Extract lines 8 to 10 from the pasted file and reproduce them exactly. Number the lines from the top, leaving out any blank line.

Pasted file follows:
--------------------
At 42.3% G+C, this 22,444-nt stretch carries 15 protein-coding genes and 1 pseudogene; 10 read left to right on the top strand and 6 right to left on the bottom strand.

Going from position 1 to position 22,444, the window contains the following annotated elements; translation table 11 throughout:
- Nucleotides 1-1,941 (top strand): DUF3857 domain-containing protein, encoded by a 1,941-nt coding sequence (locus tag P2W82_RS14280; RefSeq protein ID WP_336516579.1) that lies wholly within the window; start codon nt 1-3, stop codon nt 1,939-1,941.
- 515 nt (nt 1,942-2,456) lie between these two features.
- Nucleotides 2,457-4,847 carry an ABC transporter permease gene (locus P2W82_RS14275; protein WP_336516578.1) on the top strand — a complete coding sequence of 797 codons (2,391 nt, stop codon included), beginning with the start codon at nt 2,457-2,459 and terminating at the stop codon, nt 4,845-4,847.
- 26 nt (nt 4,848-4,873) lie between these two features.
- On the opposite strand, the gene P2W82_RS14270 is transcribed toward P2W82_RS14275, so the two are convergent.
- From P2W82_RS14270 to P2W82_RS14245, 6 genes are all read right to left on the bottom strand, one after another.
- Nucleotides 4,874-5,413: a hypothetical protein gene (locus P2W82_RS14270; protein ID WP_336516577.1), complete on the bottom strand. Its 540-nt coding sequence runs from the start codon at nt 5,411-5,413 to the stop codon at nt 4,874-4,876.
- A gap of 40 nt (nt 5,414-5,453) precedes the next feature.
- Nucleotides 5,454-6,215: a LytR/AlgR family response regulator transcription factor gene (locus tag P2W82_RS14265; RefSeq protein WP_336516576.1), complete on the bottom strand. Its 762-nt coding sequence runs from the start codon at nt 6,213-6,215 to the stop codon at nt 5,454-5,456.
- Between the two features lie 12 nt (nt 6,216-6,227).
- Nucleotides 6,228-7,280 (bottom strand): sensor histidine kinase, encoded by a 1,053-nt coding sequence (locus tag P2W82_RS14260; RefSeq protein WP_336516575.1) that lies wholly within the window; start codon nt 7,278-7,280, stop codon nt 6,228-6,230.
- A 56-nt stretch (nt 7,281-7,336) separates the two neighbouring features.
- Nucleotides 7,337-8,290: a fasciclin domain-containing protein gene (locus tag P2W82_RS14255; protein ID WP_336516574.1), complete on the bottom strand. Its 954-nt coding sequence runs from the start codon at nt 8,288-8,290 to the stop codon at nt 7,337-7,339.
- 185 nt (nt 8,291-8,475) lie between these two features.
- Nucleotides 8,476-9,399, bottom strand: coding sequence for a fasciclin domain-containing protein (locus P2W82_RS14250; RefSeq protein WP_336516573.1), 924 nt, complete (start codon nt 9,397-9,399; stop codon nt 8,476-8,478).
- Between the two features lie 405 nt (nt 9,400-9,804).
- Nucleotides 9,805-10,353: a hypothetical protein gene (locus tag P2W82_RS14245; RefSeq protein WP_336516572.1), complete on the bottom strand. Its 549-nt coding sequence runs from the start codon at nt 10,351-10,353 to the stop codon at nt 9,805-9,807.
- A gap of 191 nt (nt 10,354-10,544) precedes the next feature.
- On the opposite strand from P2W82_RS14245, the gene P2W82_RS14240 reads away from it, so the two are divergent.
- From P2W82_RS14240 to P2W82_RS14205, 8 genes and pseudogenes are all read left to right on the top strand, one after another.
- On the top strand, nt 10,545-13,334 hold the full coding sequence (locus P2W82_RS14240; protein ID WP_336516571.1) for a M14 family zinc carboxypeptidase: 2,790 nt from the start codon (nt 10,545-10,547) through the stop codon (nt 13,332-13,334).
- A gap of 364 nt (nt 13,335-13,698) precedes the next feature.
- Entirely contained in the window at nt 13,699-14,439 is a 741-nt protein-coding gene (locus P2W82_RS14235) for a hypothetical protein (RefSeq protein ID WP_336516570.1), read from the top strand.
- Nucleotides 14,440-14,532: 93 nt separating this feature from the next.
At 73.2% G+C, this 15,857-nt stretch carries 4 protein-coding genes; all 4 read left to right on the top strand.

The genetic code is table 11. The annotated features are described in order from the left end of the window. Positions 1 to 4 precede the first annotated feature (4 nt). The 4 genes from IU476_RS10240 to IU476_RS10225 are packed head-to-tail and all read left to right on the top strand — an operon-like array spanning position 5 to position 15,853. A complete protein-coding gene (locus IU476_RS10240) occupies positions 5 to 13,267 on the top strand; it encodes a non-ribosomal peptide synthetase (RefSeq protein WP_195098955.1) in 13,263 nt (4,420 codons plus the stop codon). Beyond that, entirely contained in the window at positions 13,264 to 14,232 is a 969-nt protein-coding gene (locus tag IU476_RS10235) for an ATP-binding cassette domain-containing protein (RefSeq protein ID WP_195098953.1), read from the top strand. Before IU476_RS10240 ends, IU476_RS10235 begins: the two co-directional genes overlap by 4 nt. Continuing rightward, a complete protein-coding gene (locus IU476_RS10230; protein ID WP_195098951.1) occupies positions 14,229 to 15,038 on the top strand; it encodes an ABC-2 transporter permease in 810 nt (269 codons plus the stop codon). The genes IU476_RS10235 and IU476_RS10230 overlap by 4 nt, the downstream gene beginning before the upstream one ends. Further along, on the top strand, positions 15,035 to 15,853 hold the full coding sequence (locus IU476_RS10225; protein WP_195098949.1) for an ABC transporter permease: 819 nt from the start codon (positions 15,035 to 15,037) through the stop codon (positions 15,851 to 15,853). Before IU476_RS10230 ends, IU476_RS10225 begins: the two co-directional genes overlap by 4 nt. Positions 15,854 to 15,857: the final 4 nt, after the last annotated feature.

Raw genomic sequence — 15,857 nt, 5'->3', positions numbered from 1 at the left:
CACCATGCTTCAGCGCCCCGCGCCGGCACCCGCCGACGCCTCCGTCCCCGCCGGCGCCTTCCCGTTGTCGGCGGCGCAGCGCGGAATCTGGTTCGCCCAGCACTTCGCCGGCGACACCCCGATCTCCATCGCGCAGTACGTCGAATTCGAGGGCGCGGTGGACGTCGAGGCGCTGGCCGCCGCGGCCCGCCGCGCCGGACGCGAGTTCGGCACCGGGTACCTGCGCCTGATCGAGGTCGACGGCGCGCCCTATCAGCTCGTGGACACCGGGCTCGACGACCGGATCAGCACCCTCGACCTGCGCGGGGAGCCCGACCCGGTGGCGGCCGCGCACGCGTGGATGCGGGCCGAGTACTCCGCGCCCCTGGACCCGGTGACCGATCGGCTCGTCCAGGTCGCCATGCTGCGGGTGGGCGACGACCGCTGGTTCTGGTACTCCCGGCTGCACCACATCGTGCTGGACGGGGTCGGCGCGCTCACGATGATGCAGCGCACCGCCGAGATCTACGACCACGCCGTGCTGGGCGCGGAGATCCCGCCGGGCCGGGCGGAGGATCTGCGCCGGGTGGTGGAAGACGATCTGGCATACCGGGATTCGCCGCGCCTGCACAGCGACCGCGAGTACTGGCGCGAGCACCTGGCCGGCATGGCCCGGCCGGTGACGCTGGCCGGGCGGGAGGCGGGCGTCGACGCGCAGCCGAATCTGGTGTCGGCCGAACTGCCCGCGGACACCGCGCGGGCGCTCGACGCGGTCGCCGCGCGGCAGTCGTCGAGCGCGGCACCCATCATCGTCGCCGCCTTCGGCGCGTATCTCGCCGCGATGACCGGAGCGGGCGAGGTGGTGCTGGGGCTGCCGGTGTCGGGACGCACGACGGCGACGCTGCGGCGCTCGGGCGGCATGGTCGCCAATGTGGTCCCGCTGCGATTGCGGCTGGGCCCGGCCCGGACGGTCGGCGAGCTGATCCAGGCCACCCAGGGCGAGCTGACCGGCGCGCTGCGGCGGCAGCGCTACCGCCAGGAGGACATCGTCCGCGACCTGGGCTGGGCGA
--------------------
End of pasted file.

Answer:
- From P2W82_RS14270 to P2W82_RS14245, 6 genes are all read right to left on the bottom strand, one after another.
- Nucleotides 4,874-5,413: a hypothetical protein gene (locus P2W82_RS14270; protein ID WP_336516577.1), complete on the bottom strand. Its 540-nt coding sequence runs from the start codon at nt 5,411-5,413 to the stop codon at nt 4,874-4,876.
- A gap of 40 nt (nt 5,414-5,453) precedes the next feature.